Around 15 Dutch jihadi women have escaped from a prison camp in northern Syria and taken refuge in a villa in Idlib, the women’s lawyer has confirmed to the Telegraaf.
According to Dutch security service AIVD figures, some 35 women who had joined the caliphate from 2014 were being kept at the al-Hol and al-Roj prison camps.
A number of the women at al-Hol are now said to have escaped to Idlib, allegedly with the help of smugglers, to await a chance to cross the border with Turkey. That border is currently closed but if they do make it across, they can appeal to the Dutch embassy and possibly return to the Netherlands.
The AIVD and the justice ministry are not commenting on the story and it is unclear exactly how many women got away, and how many children are with them.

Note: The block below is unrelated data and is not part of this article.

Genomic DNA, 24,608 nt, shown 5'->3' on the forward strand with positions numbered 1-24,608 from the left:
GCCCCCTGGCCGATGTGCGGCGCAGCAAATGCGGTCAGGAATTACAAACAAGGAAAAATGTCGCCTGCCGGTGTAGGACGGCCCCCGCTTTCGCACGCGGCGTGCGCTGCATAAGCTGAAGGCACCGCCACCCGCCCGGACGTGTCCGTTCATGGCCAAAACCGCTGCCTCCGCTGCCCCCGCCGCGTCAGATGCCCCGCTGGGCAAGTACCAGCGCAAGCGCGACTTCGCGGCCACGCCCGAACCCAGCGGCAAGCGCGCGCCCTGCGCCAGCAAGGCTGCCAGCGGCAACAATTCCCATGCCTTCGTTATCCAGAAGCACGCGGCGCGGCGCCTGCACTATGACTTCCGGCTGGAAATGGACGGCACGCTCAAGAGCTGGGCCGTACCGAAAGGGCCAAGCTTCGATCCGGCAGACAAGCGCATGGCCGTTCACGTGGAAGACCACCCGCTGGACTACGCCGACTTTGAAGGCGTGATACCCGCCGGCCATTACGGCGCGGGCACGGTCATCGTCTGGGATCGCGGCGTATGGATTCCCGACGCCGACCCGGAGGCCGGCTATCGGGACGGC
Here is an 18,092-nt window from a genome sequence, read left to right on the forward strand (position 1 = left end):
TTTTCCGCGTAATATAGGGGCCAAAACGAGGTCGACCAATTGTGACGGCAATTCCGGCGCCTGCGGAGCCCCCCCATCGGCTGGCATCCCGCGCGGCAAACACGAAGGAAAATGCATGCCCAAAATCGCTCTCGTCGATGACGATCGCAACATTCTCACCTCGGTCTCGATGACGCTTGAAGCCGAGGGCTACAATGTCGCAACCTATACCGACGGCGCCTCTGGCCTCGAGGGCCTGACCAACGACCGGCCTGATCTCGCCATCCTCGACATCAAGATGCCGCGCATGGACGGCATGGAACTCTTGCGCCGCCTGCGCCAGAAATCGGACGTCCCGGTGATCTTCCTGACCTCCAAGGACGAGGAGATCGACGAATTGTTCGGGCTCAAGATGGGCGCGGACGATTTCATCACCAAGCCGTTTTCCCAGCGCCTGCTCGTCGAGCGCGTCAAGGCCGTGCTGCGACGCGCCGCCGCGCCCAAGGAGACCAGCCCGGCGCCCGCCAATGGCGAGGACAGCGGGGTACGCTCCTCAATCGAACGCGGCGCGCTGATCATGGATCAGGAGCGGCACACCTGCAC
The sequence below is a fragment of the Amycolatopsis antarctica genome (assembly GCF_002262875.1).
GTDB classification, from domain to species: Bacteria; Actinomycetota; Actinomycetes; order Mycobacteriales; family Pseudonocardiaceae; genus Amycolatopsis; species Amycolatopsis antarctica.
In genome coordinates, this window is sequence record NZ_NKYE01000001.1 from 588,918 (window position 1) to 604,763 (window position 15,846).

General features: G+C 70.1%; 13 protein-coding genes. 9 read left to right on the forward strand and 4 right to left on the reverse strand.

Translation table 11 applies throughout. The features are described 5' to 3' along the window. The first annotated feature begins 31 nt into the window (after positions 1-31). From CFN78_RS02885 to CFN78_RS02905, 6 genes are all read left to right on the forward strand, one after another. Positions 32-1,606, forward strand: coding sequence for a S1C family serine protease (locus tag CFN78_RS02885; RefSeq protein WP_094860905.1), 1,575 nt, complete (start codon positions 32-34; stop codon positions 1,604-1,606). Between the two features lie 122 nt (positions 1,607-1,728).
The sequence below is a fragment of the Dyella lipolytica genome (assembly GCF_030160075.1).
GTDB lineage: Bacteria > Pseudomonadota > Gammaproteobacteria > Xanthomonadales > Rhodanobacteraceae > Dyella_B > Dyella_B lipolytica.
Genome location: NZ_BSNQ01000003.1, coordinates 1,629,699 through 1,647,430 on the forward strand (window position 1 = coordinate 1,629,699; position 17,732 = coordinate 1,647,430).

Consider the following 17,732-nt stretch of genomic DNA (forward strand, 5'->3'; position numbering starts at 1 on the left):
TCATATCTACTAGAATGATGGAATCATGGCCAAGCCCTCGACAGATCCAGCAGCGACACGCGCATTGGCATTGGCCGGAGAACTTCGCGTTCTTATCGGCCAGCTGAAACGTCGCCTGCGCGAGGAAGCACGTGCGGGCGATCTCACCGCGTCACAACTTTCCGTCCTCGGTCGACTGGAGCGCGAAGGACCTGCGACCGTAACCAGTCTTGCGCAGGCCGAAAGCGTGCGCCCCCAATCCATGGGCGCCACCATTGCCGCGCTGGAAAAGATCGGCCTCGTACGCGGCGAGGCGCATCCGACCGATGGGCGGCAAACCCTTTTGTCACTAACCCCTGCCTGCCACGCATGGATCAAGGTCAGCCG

André Seebregts, the women’s lawyer told the paper that women had escaped ‘out of desperation’. ‘Many women fear that as their children grow up, the Kurds will see them as a threat, take them away and lock them up in prison. That is why they left,’ he said.
If the women manage to reach the embassy, the Netherlands will have to take them back, the paper said. They will then be arrested on arrival and stand trial.
Earlier Seebregts and the women tried to get a court decision to force the Dutch government to bring 23 women and their 56 children back but it came to nothing.
The return of jihadi wives and their children is contentious. Justice minister Ferd Grapperhaus said at the time that the safety of Dutch officials would be at stake if they were to travel to northern Syria to bring the women and their children back. The Dutch want a local tribunal to decide the fate of the women.
Calls to bring back children under six without their mothers have been rejected by the VVD and CDA coalition parties.
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